“Belief is the disease that knowledge cures.” –Unknown
By Lambert Strether of Corrente
I am afraid that the headline will be the last coherent thing about this short and ill-organized post, but bear with me; I feel a bit like somebody with an undiagnosed illness must feel. A little off, so I’m checking my breathing, hefting body parts, listening to my internal organs, etc., filled with a sense of unease, but not able to name the cause. The source of my dread, my angst, is the media, our famously free press, whose work product I consume daily, inordinately, ceaselessly.
I’ve been doing the “media critique” for some time; almost since Atrios paraphrased American pundit Mickey Kaus in 2002:
All 1300 readers of the powerful and malevolent MWO and Buzzflash, however, are so mindlessly deranged because ‘Bush is getting away with it’ that a fair percentage of them are simply incapable of controlling themselves. Media critique and political criticism of this kind, where journalists are given derisive nicknames and readers are asked to write faultfinding e-mails, is just the kind of incitement that could push a fair percentage of these scribbling Leftists to do something really dangerous.
Mickey is right to alert other concerned and committed liberals like himself to the frightening emergence of Left Wing Hate and the Mighty Casio that fans the flames of its rage. It behooves the love-drunk flower children of the Right and the complacent apathetic center to wake up before it’s too late.
Which brings me briefly to Matt Taibbi’s “The American Press Is Destroying Itself” — well worth a read in full — upon which the dogs immediately piled (“a fair percentage of them are simply incapable of controlling themselves”). I really, really don’t want to go through the detail of who said what to whom. (The excellent and funny TrueAnon devotes a podcast to it.) Doing that would be like recounting an episode of office politics where everybody was trying to get HR to intervene on their side and fire the other guy (that being a pretty good working definition of power relations in identity politics, come to think of it). Here is one of the more “mindlessly deranged” (MWO) responses:
Matt Taibbi, a journalist I respect, says "the American left has lost its mind." As part of the American left, I don't believe we have lost our minds; Taibbi is spouting the kind of vicious, evidence-free nonsense about the left you get from Fox. It's sad. https://t.co/GHzg1sUXGC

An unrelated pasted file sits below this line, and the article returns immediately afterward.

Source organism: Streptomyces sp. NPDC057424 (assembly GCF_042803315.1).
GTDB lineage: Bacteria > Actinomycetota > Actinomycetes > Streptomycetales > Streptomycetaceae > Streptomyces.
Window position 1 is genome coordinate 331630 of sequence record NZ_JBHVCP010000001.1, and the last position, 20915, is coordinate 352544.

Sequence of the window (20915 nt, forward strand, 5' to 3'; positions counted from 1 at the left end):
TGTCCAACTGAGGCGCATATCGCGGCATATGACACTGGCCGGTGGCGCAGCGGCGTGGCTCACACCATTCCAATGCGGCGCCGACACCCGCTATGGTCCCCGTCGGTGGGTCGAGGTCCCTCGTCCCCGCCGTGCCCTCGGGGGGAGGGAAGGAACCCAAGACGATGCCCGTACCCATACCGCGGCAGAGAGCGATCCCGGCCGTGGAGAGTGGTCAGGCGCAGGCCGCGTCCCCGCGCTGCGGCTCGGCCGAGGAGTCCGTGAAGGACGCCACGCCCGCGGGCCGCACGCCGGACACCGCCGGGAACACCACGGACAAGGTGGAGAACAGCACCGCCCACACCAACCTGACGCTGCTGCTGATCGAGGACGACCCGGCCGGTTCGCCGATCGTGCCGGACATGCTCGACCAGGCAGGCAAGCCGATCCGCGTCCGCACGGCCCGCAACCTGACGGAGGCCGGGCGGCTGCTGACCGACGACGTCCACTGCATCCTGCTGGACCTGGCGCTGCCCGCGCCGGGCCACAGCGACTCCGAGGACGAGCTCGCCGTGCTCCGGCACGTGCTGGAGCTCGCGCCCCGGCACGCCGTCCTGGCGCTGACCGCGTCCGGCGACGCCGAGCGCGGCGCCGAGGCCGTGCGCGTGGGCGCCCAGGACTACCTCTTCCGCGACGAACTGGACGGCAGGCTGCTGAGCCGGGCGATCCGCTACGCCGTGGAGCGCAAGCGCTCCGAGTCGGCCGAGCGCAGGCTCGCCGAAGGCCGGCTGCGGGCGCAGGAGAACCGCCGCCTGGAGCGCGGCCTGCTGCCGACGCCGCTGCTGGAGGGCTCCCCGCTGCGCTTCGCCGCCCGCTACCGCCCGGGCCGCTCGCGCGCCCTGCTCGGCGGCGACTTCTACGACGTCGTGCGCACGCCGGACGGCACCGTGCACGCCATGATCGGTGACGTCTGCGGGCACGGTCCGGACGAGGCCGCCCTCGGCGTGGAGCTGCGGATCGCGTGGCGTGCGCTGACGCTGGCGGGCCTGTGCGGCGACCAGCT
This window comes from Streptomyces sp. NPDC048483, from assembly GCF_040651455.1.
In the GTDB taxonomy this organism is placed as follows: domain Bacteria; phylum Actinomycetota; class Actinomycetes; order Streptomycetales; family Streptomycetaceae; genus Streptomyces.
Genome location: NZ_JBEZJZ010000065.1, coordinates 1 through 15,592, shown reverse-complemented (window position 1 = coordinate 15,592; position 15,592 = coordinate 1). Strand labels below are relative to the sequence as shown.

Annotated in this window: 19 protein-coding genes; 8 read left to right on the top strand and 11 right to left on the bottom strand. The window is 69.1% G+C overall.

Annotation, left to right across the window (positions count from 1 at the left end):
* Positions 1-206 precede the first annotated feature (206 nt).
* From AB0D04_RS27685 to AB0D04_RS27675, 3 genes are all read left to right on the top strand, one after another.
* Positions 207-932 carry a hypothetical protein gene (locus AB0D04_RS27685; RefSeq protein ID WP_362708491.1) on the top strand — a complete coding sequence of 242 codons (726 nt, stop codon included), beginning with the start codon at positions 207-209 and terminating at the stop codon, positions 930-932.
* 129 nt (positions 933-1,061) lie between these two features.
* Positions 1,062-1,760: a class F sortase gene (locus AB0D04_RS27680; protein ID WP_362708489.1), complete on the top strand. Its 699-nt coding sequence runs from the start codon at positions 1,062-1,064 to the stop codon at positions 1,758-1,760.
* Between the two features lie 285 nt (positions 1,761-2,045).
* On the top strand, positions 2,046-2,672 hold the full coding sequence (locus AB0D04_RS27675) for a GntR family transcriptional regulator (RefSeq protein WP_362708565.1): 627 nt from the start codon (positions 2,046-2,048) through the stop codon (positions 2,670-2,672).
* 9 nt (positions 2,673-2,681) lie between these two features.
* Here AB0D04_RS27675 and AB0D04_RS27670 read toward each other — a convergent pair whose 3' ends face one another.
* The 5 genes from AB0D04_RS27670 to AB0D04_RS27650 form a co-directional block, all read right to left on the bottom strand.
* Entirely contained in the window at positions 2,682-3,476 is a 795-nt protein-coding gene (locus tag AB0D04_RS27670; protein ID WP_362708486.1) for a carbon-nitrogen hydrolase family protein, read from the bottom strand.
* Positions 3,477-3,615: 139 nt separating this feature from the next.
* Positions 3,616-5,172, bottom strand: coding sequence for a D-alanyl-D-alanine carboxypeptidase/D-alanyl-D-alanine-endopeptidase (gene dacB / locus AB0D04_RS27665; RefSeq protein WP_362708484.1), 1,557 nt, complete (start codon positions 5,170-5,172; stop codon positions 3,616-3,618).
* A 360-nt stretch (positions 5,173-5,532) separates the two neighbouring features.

Now, I respect Nathan J. Robinson, exactly as Robinson respects Taibbi, but Taibbi’s piece is not “evidence-free.” It is, in fact, heavily linked. To be fair, the essence of dog-piling is speed. One likes to get in first. But “FOX” [hate circuit kicks in; knee jerks]. Really?
Fortunately, Taibbi’s Twitter feed seems to have died down to its baseline level of haters and trolls, which is a mercy. What concerns me, however, is that the media critique has gotten a lot more complicated. Back in the day, it was sufficient to categorize the venue: Rassmussen was a Republican pollster, for example. Then, perhaps around the time that the New York Times’ Judy Miller took dictation from Bush administration sources on WMDs to feed their case for war, it became evident that one must look to the “reporter” as well. Then, at some point between Benghazi and RussiaGate, it became evident that collective delusion could seize certain factions of the political class, and that this would be reflected “the narrative,” as we like to say. And now, the media critique must also — it would seem — take into account a reporters’ complex and ever-shifting merits and demerits on topics of the day or week (particularly those of concern to identitarian enforcers, with whom Taibbi fell afoul, not to mention political campaigns with “sides.”)
In the days when “Rasmussen was a Republican shop,” it was easy to apply a discount to media work product. The process of discounting becomes a lot more complicated and dynamic when venue, reporter, current collective delusion, and, as of now, whoever’s being knifed for being “contrarian” all need to be factored in. And of course, at least in politics, there’s one more player: